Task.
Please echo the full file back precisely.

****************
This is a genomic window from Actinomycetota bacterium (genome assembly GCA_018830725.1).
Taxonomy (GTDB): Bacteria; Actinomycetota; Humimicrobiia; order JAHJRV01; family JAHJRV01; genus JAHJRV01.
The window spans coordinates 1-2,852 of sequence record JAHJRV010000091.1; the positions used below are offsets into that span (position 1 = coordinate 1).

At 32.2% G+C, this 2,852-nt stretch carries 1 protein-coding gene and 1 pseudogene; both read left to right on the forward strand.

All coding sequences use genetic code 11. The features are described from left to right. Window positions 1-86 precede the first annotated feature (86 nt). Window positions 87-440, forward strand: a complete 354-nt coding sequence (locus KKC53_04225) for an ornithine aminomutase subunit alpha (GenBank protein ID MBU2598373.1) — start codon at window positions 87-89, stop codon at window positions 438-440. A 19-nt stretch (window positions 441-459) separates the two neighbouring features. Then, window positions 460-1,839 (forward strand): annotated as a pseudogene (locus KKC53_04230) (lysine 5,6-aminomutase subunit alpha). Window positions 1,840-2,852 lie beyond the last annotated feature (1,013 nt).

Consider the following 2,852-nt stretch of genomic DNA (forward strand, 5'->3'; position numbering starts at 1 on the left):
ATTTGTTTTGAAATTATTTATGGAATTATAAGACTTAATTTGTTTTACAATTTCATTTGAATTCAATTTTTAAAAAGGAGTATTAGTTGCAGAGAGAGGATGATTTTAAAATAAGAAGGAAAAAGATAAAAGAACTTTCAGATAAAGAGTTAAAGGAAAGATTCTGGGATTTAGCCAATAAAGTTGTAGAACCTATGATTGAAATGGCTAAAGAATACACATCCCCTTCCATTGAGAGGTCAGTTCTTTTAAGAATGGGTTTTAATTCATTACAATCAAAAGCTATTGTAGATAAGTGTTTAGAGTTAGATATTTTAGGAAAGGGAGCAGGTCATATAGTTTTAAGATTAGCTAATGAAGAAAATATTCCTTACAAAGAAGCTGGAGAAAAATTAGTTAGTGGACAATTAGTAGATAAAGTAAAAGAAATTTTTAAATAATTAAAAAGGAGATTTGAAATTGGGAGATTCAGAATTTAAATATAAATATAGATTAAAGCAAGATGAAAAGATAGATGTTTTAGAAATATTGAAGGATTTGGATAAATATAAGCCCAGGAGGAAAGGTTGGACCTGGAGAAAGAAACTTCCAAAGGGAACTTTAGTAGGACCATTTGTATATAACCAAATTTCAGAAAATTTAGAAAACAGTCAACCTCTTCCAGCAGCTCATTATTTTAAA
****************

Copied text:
This is a genomic window from Actinomycetota bacterium (genome assembly GCA_018830725.1).
Taxonomy (GTDB): Bacteria; Actinomycetota; Humimicrobiia; order JAHJRV01; family JAHJRV01; genus JAHJRV01.
The window spans coordinates 1-2,852 of sequence record JAHJRV010000091.1; the positions used below are offsets into that span (position 1 = coordinate 1).

At 32.2% G+C, this 2,852-nt stretch carries 1 protein-coding gene and 1 pseudogene; both read left to right on the forward strand.

All coding sequences use genetic code 11. The features are described from left to right. Window positions 1-86 precede the first annotated feature (86 nt). Window positions 87-440, forward strand: a complete 354-nt coding sequence (locus KKC53_04225) for an ornithine aminomutase subunit alpha (GenBank protein ID MBU2598373.1) — start codon at window positions 87-89, stop codon at window positions 438-440. A 19-nt stretch (window positions 441-459) separates the two neighbouring features. Then, window positions 460-1,839 (forward strand): annotated as a pseudogene (locus KKC53_04230) (lysine 5,6-aminomutase subunit alpha). Window positions 1,840-2,852 lie beyond the last annotated feature (1,013 nt).

Consider the following 2,852-nt stretch of genomic DNA (forward strand, 5'->3'; position numbering starts at 1 on the left):
ATTTGTTTTGAAATTATTTATGGAATTATAAGACTTAATTTGTTTTACAATTTCATTTGAATTCAATTTTTAAAAAGGAGTATTAGTTGCAGAGAGAGGATGATTTTAAAATAAGAAGGAAAAAGATAAAAGAACTTTCAGATAAAGAGTTAAAGGAAAGATTCTGGGATTTAGCCAATAAAGTTGTAGAACCTATGATTGAAATGGCTAAAGAATACACATCCCCTTCCATTGAGAGGTCAGTTCTTTTAAGAATGGGTTTTAATTCATTACAATCAAAAGCTATTGTAGATAAGTGTTTAGAGTTAGATATTTTAGGAAAGGGAGCAGGTCATATAGTTTTAAGATTAGCTAATGAAGAAAATATTCCTTACAAAGAAGCTGGAGAAAAATTAGTTAGTGGACAATTAGTAGATAAAGTAAAAGAAATTTTTAAATAATTAAAAAGGAGATTTGAAATTGGGAGATTCAGAATTTAAATATAAATATAGATTAAAGCAAGATGAAAAGATAGATGTTTTAGAAATATTGAAGGATTTGGATAAATATAAGCCCAGGAGGAAAGGTTGGACCTGGAGAAAGAAACTTCCAAAGGGAACTTTAGTAGGACCATTTGTATATAACCAAATTTCAGAAAATTTAGAAAACAGTCAACCTCTTCCAGCAGCTCATTATTTTAAA